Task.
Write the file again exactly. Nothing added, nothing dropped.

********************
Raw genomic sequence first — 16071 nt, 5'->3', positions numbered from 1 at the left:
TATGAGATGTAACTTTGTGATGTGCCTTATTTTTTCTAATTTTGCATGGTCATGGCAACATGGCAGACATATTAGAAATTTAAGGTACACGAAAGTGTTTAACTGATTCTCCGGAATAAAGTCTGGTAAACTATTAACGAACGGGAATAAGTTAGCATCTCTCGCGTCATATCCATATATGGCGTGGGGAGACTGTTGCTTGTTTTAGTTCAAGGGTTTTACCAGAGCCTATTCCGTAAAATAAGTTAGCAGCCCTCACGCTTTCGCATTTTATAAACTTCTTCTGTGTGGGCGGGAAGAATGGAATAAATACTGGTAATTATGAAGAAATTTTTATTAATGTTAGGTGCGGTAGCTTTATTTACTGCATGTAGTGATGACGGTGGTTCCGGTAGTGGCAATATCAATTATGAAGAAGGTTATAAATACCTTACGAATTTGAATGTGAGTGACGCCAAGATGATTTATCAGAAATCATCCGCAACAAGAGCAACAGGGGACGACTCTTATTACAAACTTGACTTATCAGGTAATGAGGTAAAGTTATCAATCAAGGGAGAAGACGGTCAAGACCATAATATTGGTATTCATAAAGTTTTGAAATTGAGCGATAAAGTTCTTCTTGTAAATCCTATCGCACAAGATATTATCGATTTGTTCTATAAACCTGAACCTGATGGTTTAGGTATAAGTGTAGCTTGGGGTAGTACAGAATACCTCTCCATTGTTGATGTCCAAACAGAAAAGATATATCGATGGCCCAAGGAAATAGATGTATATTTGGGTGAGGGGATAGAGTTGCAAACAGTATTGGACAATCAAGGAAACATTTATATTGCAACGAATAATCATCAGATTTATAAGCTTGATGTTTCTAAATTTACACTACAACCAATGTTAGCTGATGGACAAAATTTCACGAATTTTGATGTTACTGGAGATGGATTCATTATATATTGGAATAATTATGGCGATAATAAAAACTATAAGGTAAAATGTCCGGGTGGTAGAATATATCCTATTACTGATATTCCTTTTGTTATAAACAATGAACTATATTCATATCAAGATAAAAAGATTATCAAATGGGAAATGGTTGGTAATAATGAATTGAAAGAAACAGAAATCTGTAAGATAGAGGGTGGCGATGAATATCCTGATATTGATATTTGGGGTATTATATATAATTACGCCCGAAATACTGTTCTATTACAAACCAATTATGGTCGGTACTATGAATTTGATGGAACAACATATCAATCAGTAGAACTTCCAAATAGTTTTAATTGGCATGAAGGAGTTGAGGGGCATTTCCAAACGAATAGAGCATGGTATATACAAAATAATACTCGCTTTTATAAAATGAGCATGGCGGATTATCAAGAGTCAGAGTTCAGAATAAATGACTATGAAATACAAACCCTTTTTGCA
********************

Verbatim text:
Raw genomic sequence first — 16071 nt, 5'->3', positions numbered from 1 at the left:
TATGAGATGTAACTTTGTGATGTGCCTTATTTTTTCTAATTTTGCATGGTCATGGCAACATGGCAGACATATTAGAAATTTAAGGTACACGAAAGTGTTTAACTGATTCTCCGGAATAAAGTCTGGTAAACTATTAACGAACGGGAATAAGTTAGCATCTCTCGCGTCATATCCATATATGGCGTGGGGAGACTGTTGCTTGTTTTAGTTCAAGGGTTTTACCAGAGCCTATTCCGTAAAATAAGTTAGCAGCCCTCACGCTTTCGCATTTTATAAACTTCTTCTGTGTGGGCGGGAAGAATGGAATAAATACTGGTAATTATGAAGAAATTTTTATTAATGTTAGGTGCGGTAGCTTTATTTACTGCATGTAGTGATGACGGTGGTTCCGGTAGTGGCAATATCAATTATGAAGAAGGTTATAAATACCTTACGAATTTGAATGTGAGTGACGCCAAGATGATTTATCAGAAATCATCCGCAACAAGAGCAACAGGGGACGACTCTTATTACAAACTTGACTTATCAGGTAATGAGGTAAAGTTATCAATCAAGGGAGAAGACGGTCAAGACCATAATATTGGTATTCATAAAGTTTTGAAATTGAGCGATAAAGTTCTTCTTGTAAATCCTATCGCACAAGATATTATCGATTTGTTCTATAAACCTGAACCTGATGGTTTAGGTATAAGTGTAGCTTGGGGTAGTACAGAATACCTCTCCATTGTTGATGTCCAAACAGAAAAGATATATCGATGGCCCAAGGAAATAGATGTATATTTGGGTGAGGGGATAGAGTTGCAAACAGTATTGGACAATCAAGGAAACATTTATATTGCAACGAATAATCATCAGATTTATAAGCTTGATGTTTCTAAATTTACACTACAACCAATGTTAGCTGATGGACAAAATTTCACGAATTTTGATGTTACTGGAGATGGATTCATTATATATTGGAATAATTATGGCGATAATAAAAACTATAAGGTAAAATGTCCGGGTGGTAGAATATATCCTATTACTGATATTCCTTTTGTTATAAACAATGAACTATATTCATATCAAGATAAAAAGATTATCAAATGGGAAATGGTTGGTAATAATGAATTGAAAGAAACAGAAATCTGTAAGATAGAGGGTGGCGATGAATATCCTGATATTGATATTTGGGGTATTATATATAATTACGCCCGAAATACTGTTCTATTACAAACCAATTATGGTCGGTACTATGAATTTGATGGAACAACATATCAATCAGTAGAACTTCCAAATAGTTTTAATTGGCATGAAGGAGTTGAGGGGCATTTCCAAACGAATAGAGCATGGTATATACAAAATAATACTCGCTTTTATAAAATGAGCATGGCGGATTATCAAGAGTCAGAGTTCAGAATAAATGACTATGAAATACAAACCCTTTTTGCA